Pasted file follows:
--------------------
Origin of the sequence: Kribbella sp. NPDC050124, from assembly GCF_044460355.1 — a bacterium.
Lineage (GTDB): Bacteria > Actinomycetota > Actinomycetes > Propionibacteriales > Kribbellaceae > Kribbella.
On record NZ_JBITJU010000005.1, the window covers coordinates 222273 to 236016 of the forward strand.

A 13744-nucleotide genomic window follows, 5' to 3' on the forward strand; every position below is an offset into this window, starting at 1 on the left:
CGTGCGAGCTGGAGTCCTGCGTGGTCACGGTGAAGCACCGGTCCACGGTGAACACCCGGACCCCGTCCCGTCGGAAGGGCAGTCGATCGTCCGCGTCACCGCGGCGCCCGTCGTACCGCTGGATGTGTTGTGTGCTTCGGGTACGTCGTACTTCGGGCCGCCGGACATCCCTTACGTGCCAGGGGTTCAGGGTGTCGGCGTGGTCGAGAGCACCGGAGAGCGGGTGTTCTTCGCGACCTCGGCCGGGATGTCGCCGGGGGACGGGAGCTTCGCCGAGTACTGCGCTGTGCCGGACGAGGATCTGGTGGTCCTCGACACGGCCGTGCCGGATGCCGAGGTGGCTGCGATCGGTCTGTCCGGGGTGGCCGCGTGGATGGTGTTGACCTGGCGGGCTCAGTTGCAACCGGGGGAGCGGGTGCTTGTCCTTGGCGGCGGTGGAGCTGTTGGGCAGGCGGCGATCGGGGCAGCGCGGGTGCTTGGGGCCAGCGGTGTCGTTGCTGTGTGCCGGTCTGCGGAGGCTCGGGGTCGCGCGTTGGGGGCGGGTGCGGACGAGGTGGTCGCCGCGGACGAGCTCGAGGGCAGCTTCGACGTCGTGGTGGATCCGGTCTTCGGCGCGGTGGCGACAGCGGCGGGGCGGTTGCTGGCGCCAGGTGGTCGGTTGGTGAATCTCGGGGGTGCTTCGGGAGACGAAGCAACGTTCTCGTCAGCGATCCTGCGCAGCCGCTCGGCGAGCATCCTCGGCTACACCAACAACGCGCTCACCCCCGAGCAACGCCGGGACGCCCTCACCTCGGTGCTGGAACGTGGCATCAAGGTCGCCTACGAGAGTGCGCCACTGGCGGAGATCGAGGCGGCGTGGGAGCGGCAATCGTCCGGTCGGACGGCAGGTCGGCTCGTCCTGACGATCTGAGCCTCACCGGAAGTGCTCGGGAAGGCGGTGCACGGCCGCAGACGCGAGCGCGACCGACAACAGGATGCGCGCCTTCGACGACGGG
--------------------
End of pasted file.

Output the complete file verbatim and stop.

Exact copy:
Origin of the sequence: Kribbella sp. NPDC050124, from assembly GCF_044460355.1 — a bacterium.
Lineage (GTDB): Bacteria > Actinomycetota > Actinomycetes > Propionibacteriales > Kribbellaceae > Kribbella.
On record NZ_JBITJU010000005.1, the window covers coordinates 222273 to 236016 of the forward strand.

A 13744-nucleotide genomic window follows, 5' to 3' on the forward strand; every position below is an offset into this window, starting at 1 on the left:
CGTGCGAGCTGGAGTCCTGCGTGGTCACGGTGAAGCACCGGTCCACGGTGAACACCCGGACCCCGTCCCGTCGGAAGGGCAGTCGATCGTCCGCGTCACCGCGGCGCCCGTCGTACCGCTGGATGTGTTGTGTGCTTCGGGTACGTCGTACTTCGGGCCGCCGGACATCCCTTACGTGCCAGGGGTTCAGGGTGTCGGCGTGGTCGAGAGCACCGGAGAGCGGGTGTTCTTCGCGACCTCGGCCGGGATGTCGCCGGGGGACGGGAGCTTCGCCGAGTACTGCGCTGTGCCGGACGAGGATCTGGTGGTCCTCGACACGGCCGTGCCGGATGCCGAGGTGGCTGCGATCGGTCTGTCCGGGGTGGCCGCGTGGATGGTGTTGACCTGGCGGGCTCAGTTGCAACCGGGGGAGCGGGTGCTTGTCCTTGGCGGCGGTGGAGCTGTTGGGCAGGCGGCGATCGGGGCAGCGCGGGTGCTTGGGGCCAGCGGTGTCGTTGCTGTGTGCCGGTCTGCGGAGGCTCGGGGTCGCGCGTTGGGGGCGGGTGCGGACGAGGTGGTCGCCGCGGACGAGCTCGAGGGCAGCTTCGACGTCGTGGTGGATCCGGTCTTCGGCGCGGTGGCGACAGCGGCGGGGCGGTTGCTGGCGCCAGGTGGTCGGTTGGTGAATCTCGGGGGTGCTTCGGGAGACGAAGCAACGTTCTCGTCAGCGATCCTGCGCAGCCGCTCGGCGAGCATCCTCGGCTACACCAACAACGCGCTCACCCCCGAGCAACGCCGGGACGCCCTCACCTCGGTGCTGGAACGTGGCATCAAGGTCGCCTACGAGAGTGCGCCACTGGCGGAGATCGAGGCGGCGTGGGAGCGGCAATCGTCCGGTCGGACGGCAGGTCGGCTCGTCCTGACGATCTGAGCCTCACCGGAAGTGCTCGGGAAGGCGGTGCACGGCCGCAGACGCGAGCGCGACCGACAACAGGATGCGCGCCTTCGACGACGGG